Types of reception centres

There are different types of reception centres. It depends on the phase of the asylum procedure where an asylum seeker is staying. After all, the guidance of the asylum seekers is focused on that phase and therefore it differs per type of reception centre. Young people who came to the Netherlands without family members, receive intensive guidance in special reception centres for youth.

In some locations different types of reception centres are put together.

  • Central reception centre (col). A foreign national who applies for asylum in the Netherlands reports to an application centre of the Immigration and Naturalisation Service (IND). After this registration, the COA accommodates the asylum seeker in the central reception centre (col). He receives shelter here, access to medically required care and guidance in the preparation for his asylum application. Meals are provided centrally. There are col's in Ter Apel and Budel-Cranendonck.
  • Process reception centre (pol). The asylum seekers who are in the first phase of their asylum procedure (the General Asylum Procedure), receive accommodation in a pol. The pol's are always located near an office of the Immigration and Naturalisation Service (IND). The main activities in the pol are meetings between asylum seekers and their lawyers, provision of information by the Dutch Council for Refugees, provision of information about the COA and medical advice.
  • Asylum seekers' centre (azc). Asylum seekers' centres offer accommodation both for the persons entitled to a residence permit who are waiting for a home and for the asylum seekers who are in the extended procedure. Most asylum seekers stay in an azc. That’s where they spend the longest period of their stay. The residents of azc's have to cook their own meals. They also do their own shopping. To do so they get living allowance. They usually share a kitchen with 5-8 others.
  • Freedom-restricting centre (vbl). Asylum seekers, who have exhausted all legal remedies and are no longer entitled to reception in an asylum seekers' centre, stay in a freedom-restricting centre. They can stay here for a maximum of 12 weeks, provided there is a prospect of return within that period. The house rules in a vbl are stricter than in an azc. For example, the residents must report 5 days a week. The residents may leave the site, but they are obliged to stay within the boundaries of the municipality where the vbl is located. There is a vbl in Ter Apel.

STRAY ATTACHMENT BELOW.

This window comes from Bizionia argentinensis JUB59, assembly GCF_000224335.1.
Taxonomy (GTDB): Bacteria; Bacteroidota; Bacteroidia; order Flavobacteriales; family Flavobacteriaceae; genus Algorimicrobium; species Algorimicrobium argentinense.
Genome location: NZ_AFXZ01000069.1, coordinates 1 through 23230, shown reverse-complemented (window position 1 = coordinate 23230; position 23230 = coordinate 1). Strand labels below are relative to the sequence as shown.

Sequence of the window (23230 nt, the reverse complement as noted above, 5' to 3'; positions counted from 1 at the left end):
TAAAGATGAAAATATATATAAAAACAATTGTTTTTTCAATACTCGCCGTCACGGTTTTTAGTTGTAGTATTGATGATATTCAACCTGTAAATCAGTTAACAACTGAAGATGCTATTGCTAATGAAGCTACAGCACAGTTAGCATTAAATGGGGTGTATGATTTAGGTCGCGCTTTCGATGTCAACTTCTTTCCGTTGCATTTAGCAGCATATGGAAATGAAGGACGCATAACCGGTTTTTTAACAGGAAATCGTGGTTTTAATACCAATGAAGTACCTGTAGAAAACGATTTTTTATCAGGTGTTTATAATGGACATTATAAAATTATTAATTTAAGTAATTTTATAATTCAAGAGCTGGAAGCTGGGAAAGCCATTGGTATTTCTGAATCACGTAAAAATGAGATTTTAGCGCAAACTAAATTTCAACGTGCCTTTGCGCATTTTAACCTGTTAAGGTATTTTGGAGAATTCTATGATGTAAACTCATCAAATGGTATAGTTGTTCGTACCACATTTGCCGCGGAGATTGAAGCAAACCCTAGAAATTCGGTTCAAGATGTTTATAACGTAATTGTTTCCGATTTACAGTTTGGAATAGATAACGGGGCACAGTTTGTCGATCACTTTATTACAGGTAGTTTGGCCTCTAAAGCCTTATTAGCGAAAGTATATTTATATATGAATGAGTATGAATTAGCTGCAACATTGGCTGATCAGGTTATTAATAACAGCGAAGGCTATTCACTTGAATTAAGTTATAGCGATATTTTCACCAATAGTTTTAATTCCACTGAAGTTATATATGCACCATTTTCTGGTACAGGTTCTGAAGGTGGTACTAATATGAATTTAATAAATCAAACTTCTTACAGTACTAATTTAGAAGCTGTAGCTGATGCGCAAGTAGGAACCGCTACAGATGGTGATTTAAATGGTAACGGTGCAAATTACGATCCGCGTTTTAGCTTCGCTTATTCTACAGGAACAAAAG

• Family centre. Children under the age of 18 retain the right to shelter even after the asylum application has been rejected. For this reason, the families who have exhausted their legal remedies get transferred to a family reception centre after the statutory departure period has expired. These centres have a moderate level of facilities where the adults only receive money to buy food. In addition, freedom-restricting measures apply to the adults. For example, they are obliged to stay within the municipal boundaries and they have a duty to report 5 times a week. For the children there are the same facilities as in other reception centres. They go to school as usual. The guidance in these centres is focused on departure from the Netherlands. From the moment the child becomes of age, the right to shelter ends. Normally, families depart from the Netherlands before the child becomes of age.
  • Reception centre with intensive guidance (ibo). In the ibo, we receive residents who are insufficiently able to function independently in a regular reception centre. Their behaviour leads to problems for employees and/or fellow residents. These residents temporarily move to a special reception centre where they receive intensive guidance. They learn skills and behaviour with which their self-reliance increases so that they can function better in a regular shelter. Return to a regular reception centre will always be our goal.
  • Reception centre with additional guidance and supervision (ebtl). In the ebtl, there is place for about 50 asylum seekers who cause nuisance in an asylum seekers centre, but are entitled to reception. In principle, a person who causes nuisance is placed in the ebtl for 3 months. The house rules in an ebtl are stricter than in an azc. The residents are obliged to follow an intensive day programme and they must report when they leave the site and come back. They do not receive financial benefits such as in a regular reception centre. There is an ebtl in Hoogeveen.
  • Small housing facility (kwv). It is a small-scale shelter (16-20 places) for unaccompanied minor foreign nationals (amv). In addition, there are special process reception centres for these young people (pol-amv).

Unaccompanied minor foreign nationals (amv) are asylum seekers under the age of 18 who are not accompanied by a parent or guardian when they enter the Netherlands. They come to the Netherlands alone or together with other children and/or 'strange' adults to apply for asylum.